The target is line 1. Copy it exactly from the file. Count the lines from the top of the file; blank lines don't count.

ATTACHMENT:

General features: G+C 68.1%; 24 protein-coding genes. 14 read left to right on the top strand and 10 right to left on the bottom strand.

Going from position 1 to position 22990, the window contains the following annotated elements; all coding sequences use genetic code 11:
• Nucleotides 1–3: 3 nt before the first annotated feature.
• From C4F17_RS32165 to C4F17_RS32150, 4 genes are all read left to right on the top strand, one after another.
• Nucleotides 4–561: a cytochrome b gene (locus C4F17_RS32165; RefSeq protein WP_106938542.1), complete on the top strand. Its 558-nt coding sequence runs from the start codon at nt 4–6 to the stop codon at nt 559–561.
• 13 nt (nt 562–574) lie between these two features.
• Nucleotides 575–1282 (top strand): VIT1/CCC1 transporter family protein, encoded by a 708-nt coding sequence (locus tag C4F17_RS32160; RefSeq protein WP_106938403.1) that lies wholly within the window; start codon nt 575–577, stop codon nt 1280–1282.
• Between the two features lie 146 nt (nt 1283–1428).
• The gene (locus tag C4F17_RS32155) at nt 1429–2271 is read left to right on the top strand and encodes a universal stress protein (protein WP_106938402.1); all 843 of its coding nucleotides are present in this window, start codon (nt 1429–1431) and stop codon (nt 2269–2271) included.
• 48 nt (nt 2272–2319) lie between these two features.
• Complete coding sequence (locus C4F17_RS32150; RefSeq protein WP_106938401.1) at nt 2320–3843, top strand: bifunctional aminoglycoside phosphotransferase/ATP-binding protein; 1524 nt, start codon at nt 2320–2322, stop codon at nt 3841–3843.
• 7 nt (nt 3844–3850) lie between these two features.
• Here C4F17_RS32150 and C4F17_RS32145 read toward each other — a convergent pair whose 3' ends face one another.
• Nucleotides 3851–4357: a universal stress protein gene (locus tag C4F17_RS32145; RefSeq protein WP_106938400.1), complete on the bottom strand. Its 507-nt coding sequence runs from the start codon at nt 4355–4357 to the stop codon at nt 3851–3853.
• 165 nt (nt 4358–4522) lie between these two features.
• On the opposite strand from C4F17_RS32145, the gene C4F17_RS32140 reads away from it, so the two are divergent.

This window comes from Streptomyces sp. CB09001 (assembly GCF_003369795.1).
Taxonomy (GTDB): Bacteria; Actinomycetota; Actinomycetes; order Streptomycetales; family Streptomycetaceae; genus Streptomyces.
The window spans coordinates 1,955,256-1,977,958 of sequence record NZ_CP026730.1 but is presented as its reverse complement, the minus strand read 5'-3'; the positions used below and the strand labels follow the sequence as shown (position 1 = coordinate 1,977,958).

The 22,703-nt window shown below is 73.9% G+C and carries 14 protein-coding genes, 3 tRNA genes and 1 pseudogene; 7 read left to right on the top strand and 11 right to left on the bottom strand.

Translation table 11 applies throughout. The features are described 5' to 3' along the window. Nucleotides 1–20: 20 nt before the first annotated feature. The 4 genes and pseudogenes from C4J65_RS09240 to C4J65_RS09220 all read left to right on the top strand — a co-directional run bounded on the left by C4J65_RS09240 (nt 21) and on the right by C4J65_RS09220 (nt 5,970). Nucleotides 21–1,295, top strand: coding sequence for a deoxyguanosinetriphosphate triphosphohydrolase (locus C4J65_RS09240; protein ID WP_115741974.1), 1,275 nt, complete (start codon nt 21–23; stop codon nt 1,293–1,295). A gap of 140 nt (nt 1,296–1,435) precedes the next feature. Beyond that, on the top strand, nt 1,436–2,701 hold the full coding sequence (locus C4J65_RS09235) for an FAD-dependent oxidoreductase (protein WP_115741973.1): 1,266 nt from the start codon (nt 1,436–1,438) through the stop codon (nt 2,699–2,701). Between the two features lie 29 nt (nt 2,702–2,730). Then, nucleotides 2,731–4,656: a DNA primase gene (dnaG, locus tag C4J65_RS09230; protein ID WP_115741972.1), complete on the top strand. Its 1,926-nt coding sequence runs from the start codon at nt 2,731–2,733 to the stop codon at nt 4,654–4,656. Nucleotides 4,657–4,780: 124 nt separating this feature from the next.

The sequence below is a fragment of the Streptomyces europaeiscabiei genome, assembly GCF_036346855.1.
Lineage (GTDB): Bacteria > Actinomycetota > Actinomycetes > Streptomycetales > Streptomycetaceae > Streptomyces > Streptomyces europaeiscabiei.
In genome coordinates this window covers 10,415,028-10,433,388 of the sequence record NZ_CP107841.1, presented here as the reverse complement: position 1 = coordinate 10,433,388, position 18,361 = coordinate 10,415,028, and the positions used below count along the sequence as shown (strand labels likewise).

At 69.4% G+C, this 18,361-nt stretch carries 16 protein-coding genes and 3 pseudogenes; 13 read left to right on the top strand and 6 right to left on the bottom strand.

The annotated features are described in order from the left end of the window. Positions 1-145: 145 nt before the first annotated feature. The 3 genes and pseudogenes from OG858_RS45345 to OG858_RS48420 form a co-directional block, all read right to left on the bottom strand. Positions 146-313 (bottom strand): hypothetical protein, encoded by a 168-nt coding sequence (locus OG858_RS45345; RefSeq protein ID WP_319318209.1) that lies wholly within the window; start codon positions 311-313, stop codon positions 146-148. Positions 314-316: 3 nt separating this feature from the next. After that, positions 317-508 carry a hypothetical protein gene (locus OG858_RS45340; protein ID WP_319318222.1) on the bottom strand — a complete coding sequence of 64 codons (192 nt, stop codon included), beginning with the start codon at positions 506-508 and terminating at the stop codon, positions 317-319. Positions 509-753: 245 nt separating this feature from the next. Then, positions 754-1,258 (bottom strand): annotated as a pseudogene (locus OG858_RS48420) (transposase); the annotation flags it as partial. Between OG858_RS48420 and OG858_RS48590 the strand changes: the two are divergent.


General features: G+C 68.1%; 24 protein-coding genes. 14 read left to right on the top strand and 10 right to left on the bottom strand.